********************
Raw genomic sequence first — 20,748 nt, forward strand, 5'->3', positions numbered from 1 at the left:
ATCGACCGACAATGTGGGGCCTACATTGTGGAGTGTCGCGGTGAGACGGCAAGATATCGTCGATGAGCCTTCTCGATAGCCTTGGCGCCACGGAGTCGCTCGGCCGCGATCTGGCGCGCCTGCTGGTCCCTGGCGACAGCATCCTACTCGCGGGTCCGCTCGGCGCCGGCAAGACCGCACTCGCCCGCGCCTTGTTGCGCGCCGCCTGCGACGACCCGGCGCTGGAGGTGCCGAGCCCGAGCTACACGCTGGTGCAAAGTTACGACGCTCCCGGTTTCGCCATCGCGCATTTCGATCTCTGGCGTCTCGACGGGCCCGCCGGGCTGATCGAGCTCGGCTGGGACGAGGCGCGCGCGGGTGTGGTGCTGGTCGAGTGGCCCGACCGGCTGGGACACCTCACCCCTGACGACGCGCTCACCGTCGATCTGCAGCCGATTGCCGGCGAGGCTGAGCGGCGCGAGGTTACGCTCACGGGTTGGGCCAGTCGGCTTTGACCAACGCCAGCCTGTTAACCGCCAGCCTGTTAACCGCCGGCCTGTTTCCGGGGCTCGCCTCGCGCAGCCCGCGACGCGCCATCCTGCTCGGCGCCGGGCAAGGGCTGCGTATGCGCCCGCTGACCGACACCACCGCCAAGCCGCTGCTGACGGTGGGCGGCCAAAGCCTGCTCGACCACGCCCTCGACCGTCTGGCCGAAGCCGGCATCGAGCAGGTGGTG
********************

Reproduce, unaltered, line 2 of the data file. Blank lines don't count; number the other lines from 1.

ATCGACCGACAATGTGGGGCCTACATTGTGGAGTGTCGCGGTGAGACGGCAAGATATCGTCGATGAGCCTTCTCGATAGCCTTGGCGCCACGGAGTCGCTCGGCCGCGATCTGGCGCGCCTGCTGGTCCCTGGCGACAGCATCCTACTCGCGGGTCCGCTCGGCGCCGGCAAGACCGCACTCGCCCGCGCCTTGTTGCGCGCCGCCTGCGACGACCCGGCGCTGGAGGTGCCGAGCCCGAGCTACACGCTGGTGCAAAGTTACGACGCTCCCGGTTTCGCCATCGCGCATTTCGATCTCTGGCGTCTCGACGGGCCCGCCGGGCTGATCGAGCTCGGCTGGGACGAGGCGCGCGCGGGTGTGGTGCTGGTCGAGTGGCCCGACCGGCTGGGACACCTCACCCCTGACGACGCGCTCACCGTCGATCTGCAGCCGATTGCCGGCGAGGCTGAGCGGCGCGAGGTTACGCTCACGGGTTGGGCCAGTCGGCTTTGACCAACGCCAGCCTGTTAACCGCCAGCCTGTTAACCGCCGGCCTGTTTCCGGGGCTCGCCTCGCGCAGCCCGCGACGCGCCATCCTGCTCGGCGCCGGGCAAGGGCTGCGTATGCGCCCGCTGACCGACACCACCGCCAAGCCGCTGCTGACGGTGGGCGGCCAAAGCCTGCTCGACCACGCCCTCGACCGTCTGGCCGAAGCCGGCATCGAGCAGGTGGTG